The transition of the CEf to CEr has been discussed above but the processing of the corneodesmosomes has not. This is a water dependent enzymatically-mediated process (which occurs naturally if the stratum corneum is not stored adequately) and facilitates a necessary imperceptible loss of corneocytes called desquamation.[44,45] Stratum corneum chymotrypsin-like (KLK7) and trypsin-like (KLK5) kallikrein activity was reported several years ago, but recently many others have been identified (KLK5, KLK6, KLK7, KLK8, KlK10, KLK11, KLK13 and KLK14).[46–50] Others such as cathepsins are also found in the stratum corneum. These are all believed in some way to play a role in corneodesmolysis and a cascade of activation from inactive pro-forms has been proposed. In that respect the stratum corneum trypsin-like activity is important. Increased and decreased activity of these enzymes has been reported depending on the skin condition of interest. For example, reduced activity of KLK 5 and 7 has been reported in dry skin conditions, and KLK5 in non-eczematous atopic dermatitis skin i.e. atopic xerosis.[15,51] However, increases in stratum corneum serine protease activity (KLK5, urokinase, plasmin and a newly-identified stratum corneum tryptase-like protease) have been associated with elevated transepidermal water loss, especially on facial body sites.[52,53] All enzymes, except chymotrypsin-like kallikreins, were found to positively correlate with increasing values for transepidermal water loss and negatively correlate with skin hydration. However, a 4-bp AACC insertion in the 3′ untranslated region of the KLK7 gene has been reported especially in subjects who did not have elevated levels of immunoglobulin E (extrinsic atopic dermatitis). It is thought that this insertion could increase the half-life of KLK7 mRNA leading to increased levels of KLK7 in affected individuals.[54] Other inflammatory proteases have also been found in the stratum corneum, such as plasmin and furin.[55] Nevertheless, the most compelling evidence for the role of excess serine protease activity in the pathogenesis of atopic dermatitis in humans comes from Netherton syndrome.[56] Netherton syndrome includes atopic dermatitis as one of its manifestations. Mutations in the serine protease inhibitor Kazal-type 5 (SPINK5) gene, which encodes the lymphoepithelial Kazal-type 5 serine protease inhibitor (LEKTI), have been linked to Netherton syndrome. Mutations in the SPINK5 gene have also been associated with atopic dermatitis. Reduced levels of LEKTI are thought to lead to a thinner stratum corneum because of uncontrolled serine protease degradation of the corneodesmosomes. Indeed, recently elevated stratum corneum protease activity was reported in subjects with acute eczematous atopic skin conditions who also had a thinner stratum corneum.[57] Recently another LEKTI inhibitor (LEKTI-2 a specific KLK5 inhibitor) has been identified, but its impact on the desquamatory process has not been established yet.[58–60] Nevertheless, it is highly likely that this elevated protease activity was the cause of the compromised stratum corneum condition. Current therapy for the treatment of atopic dermatitis has been largely directed towards ameliorating TH2-mediated inflammation and pruritis.[61] Pseudoceramide-dominant and ceramide creams have been shown to aid barrier repair, but these findings of increased protease activity provide compelling evidence to warrant the use of serine protease inhibitors.[57,62–65]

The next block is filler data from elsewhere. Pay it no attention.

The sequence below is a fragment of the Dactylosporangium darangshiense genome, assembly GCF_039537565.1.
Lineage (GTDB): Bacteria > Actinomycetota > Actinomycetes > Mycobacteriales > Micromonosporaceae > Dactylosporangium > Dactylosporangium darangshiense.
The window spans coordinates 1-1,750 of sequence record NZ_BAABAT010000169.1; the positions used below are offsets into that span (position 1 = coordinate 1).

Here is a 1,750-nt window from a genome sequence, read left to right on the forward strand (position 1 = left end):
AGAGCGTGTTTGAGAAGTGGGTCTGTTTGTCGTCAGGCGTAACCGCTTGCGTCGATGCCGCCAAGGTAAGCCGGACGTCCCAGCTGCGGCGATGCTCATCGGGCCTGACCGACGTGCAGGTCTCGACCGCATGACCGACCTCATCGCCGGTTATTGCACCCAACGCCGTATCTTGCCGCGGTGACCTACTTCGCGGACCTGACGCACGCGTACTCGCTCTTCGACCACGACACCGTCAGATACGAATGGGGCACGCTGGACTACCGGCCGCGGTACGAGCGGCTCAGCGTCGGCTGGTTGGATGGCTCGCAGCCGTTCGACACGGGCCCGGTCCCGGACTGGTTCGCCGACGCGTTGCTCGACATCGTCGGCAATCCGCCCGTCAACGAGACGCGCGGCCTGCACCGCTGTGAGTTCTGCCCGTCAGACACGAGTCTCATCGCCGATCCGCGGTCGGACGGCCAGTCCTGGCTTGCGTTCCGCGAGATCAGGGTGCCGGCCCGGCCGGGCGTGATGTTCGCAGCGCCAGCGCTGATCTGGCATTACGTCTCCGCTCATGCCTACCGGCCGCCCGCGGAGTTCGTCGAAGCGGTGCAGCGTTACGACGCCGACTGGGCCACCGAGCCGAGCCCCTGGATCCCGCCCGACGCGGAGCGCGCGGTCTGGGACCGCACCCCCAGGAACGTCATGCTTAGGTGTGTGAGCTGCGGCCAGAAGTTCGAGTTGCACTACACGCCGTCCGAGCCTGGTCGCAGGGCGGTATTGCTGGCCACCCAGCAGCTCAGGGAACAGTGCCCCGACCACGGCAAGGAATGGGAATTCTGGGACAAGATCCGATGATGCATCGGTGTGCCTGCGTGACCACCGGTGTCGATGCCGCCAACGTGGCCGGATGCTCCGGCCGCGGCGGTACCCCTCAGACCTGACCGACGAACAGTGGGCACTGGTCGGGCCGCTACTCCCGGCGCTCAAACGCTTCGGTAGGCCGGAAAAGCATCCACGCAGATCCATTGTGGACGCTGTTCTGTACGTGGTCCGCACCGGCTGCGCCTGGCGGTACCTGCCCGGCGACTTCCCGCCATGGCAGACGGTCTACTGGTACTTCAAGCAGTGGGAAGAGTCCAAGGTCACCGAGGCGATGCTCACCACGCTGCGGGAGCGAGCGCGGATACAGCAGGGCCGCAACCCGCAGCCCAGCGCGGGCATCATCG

Stratum corneum tortuosity

One should not forget the importance of stratum corneum tortuosity in controlling stratum corneum barrier function; the total architecture of the stratum corneum is important for its barrier function.[66,67] Subjects with eczematous atopic dermatitis have not only abnormalities in stratum corneum lipid composition and lipid organisation, but also problems in their filaggrin biology, and probably just as importantly their stratum corneum is thinner and the corneocytes are considerably smaller of the CEf-like type, leading to a very much reduced path length for penetration of ingredients into the living epidermis.[14,16,42,57]

Stratum corneum antimicrobial barrier